Of all the numbers in the ABC News/Washington Post poll last week that brought bad news to the White House, the one that surprised some senior White House officials the most was the one measuring what voters see as the president’s empathy.
How much a president “understands the problems of people like you” is a key barometer for a president, and in this poll, fewer than 50 percent of respondents said President Obama understands their problems. Forty-nine percent said he understood the problems of people like them, 49 percent disagreed.
Senior White House officials say other polling they have seen on the president’s perceived “empathy” does not square with these numbers, and they agree it’s something to keep an eye on.
As well they should; Republicans are seizing on recent comments President Obama has made to paint him as out of touch.
A couple of remarks GOPers have seized upon:
Most recently, on Monday, at a meeting of his Jobs and Competitiveness Council in North Carolina, President Obama was asked about the delays in the permitting process for stimulus jobs.
“Shovel-ready was not as shovel ready as we expected,” the president said, as the head of his council, Jeffrey Immelt of GE, chuckled exuberantly.
The president said something similar last October in an interview with the New York Times, saying that when it comes to stimulus dollars, “spending it out takes a long time, because there’s really nothing — there’s no such thing as shovel-ready projects."
Republicans pounced back then as well, with former Governor Sarah Palin saying, “now we know what they were shoveling, and it wasn’t asphalt."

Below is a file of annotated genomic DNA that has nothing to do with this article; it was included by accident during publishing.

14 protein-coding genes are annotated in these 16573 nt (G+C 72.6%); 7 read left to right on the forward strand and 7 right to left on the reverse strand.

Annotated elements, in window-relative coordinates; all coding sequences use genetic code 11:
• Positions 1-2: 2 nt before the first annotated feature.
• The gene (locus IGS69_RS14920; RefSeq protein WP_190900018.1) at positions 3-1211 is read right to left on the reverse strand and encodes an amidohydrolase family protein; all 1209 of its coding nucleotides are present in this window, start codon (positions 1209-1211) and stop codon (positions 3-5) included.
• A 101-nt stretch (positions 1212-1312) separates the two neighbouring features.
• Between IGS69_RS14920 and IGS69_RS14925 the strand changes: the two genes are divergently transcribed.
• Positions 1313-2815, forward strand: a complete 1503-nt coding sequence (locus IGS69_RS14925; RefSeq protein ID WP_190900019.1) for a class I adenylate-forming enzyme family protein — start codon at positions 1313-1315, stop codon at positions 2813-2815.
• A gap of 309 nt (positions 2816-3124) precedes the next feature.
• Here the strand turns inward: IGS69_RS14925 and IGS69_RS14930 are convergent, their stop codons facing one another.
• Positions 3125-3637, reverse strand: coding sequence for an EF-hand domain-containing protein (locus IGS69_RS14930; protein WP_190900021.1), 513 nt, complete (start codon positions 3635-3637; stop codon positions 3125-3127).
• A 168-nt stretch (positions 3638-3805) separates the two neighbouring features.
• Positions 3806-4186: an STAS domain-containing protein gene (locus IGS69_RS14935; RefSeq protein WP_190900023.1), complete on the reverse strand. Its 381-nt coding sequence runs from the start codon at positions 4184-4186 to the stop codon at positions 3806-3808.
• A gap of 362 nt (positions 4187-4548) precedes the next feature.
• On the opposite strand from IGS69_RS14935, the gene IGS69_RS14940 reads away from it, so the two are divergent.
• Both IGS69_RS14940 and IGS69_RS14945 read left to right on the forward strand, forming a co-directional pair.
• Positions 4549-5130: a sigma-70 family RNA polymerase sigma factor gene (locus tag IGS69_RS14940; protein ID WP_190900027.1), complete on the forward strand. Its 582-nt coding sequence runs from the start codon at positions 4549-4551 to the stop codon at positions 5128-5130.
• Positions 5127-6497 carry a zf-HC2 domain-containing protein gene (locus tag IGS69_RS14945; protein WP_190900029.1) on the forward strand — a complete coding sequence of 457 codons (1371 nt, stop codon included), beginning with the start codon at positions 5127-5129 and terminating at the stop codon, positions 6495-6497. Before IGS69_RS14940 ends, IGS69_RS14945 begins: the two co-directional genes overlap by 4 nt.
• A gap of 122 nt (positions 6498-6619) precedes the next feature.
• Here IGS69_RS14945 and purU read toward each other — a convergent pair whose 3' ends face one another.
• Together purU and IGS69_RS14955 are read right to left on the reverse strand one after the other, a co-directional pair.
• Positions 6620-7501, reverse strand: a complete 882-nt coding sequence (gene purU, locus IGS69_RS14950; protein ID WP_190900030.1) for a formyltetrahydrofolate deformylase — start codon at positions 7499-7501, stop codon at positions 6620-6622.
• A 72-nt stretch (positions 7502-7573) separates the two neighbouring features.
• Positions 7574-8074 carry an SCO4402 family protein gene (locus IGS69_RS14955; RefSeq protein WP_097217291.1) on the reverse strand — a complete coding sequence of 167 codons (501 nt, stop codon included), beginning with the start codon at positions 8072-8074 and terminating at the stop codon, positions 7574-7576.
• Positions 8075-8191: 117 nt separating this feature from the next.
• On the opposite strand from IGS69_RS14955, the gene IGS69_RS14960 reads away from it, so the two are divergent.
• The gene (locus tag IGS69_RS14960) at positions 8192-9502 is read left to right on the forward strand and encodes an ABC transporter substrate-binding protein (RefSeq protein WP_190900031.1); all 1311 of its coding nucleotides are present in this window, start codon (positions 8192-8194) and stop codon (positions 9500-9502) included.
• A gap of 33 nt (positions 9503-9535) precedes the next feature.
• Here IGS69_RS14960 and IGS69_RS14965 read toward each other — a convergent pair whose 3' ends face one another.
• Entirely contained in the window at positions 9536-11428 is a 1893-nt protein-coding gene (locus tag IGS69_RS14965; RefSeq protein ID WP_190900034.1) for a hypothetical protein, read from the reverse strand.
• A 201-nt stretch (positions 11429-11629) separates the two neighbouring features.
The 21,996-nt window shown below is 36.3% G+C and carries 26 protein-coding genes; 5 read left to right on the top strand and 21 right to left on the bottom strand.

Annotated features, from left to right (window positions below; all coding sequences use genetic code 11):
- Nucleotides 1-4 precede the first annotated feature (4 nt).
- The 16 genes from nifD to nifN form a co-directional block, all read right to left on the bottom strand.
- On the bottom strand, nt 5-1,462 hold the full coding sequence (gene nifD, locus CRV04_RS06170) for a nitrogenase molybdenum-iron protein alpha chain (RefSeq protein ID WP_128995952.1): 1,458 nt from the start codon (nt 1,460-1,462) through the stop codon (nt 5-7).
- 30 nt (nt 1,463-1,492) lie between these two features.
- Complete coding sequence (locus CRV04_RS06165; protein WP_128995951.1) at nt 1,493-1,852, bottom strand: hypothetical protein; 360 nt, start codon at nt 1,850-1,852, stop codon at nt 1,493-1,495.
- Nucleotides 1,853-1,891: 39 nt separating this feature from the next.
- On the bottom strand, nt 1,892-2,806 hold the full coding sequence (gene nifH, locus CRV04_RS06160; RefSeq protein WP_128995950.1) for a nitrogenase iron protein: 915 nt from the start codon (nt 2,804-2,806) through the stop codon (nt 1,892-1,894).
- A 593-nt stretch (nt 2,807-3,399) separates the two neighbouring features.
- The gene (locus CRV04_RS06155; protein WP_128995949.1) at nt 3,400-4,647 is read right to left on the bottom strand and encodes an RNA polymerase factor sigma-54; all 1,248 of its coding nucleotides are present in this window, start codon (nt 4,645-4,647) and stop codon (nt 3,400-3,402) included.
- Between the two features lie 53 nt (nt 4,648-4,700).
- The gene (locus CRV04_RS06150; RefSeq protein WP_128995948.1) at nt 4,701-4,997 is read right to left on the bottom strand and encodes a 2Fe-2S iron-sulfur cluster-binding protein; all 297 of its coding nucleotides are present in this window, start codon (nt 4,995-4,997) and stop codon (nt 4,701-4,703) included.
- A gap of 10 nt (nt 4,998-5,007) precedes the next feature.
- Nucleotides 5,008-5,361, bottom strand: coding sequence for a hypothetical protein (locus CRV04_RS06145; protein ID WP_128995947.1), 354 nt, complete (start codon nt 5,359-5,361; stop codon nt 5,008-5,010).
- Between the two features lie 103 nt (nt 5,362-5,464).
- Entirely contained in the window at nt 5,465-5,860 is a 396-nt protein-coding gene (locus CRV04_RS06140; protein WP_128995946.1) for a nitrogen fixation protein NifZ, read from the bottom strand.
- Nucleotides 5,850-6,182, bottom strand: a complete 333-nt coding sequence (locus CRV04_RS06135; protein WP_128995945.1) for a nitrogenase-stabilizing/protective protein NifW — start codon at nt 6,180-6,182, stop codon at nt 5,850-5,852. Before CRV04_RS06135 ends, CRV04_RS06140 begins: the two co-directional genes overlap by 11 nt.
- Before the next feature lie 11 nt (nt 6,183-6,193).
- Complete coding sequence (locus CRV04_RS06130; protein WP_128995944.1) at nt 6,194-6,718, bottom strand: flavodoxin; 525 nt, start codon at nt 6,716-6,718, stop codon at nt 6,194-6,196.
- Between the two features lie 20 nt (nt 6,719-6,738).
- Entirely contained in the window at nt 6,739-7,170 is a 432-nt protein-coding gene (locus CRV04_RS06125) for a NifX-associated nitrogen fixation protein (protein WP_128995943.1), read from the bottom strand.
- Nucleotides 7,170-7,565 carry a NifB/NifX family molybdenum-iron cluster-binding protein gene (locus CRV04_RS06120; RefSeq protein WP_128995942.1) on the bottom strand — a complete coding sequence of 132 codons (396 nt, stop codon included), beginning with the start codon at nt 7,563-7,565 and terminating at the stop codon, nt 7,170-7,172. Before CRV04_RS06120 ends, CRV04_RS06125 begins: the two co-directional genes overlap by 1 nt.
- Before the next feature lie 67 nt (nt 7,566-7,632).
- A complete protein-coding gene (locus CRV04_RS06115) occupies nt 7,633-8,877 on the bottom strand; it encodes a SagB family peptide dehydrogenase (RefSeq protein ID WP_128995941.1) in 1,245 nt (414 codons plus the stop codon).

But this time the remarks were made in front of a camera and came with a presidential smirk and some background chuckles.
On June 3 in Ohio, President Obama referred to economic challenges that are negatively impacting the recovery – gas prices, for example, or the earthquake in Japan – as “bumps on the road on the way to recovery,” saying “there are still some headwinds coming at us."
Today, the Senate Minority Leader, Mitch McConnell, R-Ky., said that voters are “getting little comfort from an administration that seems more interested in deflecting the bad news than facing up to it. Amid the onslaught of bad news last week, President Obama’s message was that we’d hit some bumps in the road and that people need to be patient in the face of what called economic `headwinds.’ He even joked about the wildly mistaken predictions he and others at the White House made a couple years back about the job-creating potential of the Stimulus."
Said McConnell: “I don’t think the 14 million Americans who are looking for jobs right now and can’t find them find any of this very funny. I don’t think that the 23 percent of Americans who now owe more on their mortgages than their homes are worth are laughing about their predicament. I don’t think recent college graduates out there who are burdened with tens of thousands of dollars in student loan debt and who can’t find a job are amused that the Stimulus bill turned out to be a failure.”
GOP presidential frontrunner Mitt Romney took the “bumps in the road” comment and twisted it, releasing a campaign video suggesting that President Obama had referred to unemployed Americans – and not bad economic news – as “bumps on the road.” He hadn’t. But this is an area of vulnerability for the president that he takes lightly at his own peril. Some Democratic strategists have suggested that it might not have helped that President Obama didn’t even directly mention the anemic jobs report that morning in Ohio.